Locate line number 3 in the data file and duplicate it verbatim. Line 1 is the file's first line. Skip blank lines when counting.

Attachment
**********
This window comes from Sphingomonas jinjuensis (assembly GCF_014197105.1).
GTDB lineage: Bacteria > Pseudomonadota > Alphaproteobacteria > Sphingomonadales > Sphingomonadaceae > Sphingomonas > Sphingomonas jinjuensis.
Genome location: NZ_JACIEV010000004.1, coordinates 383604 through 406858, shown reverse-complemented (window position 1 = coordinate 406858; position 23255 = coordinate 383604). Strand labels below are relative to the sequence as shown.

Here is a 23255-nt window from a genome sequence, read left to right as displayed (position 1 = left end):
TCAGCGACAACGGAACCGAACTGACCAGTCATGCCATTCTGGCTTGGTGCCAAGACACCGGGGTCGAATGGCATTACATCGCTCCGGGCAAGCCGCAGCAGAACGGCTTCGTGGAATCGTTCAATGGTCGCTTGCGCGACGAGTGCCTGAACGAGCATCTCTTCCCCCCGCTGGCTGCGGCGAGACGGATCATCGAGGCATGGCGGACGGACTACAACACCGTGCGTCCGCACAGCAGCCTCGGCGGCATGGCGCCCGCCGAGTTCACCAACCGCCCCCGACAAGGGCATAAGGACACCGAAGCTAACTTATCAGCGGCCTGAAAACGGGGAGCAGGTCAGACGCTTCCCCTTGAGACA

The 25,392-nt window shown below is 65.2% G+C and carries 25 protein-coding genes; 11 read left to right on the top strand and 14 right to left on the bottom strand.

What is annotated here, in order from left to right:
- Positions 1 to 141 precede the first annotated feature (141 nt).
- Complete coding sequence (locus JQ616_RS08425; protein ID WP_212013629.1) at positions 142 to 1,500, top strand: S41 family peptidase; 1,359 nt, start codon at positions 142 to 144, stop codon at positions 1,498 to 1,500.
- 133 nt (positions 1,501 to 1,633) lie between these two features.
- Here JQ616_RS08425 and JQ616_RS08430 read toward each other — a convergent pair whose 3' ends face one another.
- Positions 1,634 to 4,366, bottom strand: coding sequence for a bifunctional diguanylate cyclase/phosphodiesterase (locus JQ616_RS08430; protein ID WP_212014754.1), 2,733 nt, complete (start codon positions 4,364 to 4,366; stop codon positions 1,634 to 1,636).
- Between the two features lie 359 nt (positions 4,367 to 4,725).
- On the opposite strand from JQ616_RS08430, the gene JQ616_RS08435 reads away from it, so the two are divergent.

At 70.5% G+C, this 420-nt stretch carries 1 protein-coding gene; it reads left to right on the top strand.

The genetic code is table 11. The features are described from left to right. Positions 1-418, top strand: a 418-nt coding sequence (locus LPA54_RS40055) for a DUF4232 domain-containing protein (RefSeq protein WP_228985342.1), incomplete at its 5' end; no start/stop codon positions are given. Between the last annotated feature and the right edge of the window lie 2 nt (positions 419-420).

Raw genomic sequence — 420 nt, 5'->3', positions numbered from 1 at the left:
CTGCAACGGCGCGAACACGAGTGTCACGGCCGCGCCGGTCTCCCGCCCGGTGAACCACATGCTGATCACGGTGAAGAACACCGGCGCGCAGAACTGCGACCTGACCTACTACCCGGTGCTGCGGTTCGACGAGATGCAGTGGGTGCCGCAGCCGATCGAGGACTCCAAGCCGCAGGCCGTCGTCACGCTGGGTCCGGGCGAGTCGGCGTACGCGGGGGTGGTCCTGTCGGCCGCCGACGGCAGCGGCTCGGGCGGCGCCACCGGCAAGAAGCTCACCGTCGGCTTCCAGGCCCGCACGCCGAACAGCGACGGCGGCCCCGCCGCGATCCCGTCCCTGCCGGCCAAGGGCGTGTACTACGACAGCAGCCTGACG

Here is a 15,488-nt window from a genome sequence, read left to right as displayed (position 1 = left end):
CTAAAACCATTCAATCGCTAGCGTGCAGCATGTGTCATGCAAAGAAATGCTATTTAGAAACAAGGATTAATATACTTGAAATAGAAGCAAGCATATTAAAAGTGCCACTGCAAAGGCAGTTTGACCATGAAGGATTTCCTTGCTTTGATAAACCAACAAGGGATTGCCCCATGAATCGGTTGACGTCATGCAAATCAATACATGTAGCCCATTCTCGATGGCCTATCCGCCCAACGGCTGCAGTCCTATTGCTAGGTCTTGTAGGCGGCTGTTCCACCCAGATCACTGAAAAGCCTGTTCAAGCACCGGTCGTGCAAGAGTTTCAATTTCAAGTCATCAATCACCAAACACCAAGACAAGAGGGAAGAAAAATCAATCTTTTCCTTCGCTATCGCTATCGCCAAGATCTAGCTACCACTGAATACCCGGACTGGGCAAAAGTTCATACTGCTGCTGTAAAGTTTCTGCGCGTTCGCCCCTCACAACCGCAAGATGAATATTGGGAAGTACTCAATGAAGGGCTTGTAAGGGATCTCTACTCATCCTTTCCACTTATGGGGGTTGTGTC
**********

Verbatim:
Genome location: NZ_JACIEV010000004.1, coordinates 383604 through 406858, shown reverse-complemented (window position 1 = coordinate 406858; position 23255 = coordinate 383604). Strand labels below are relative to the sequence as shown.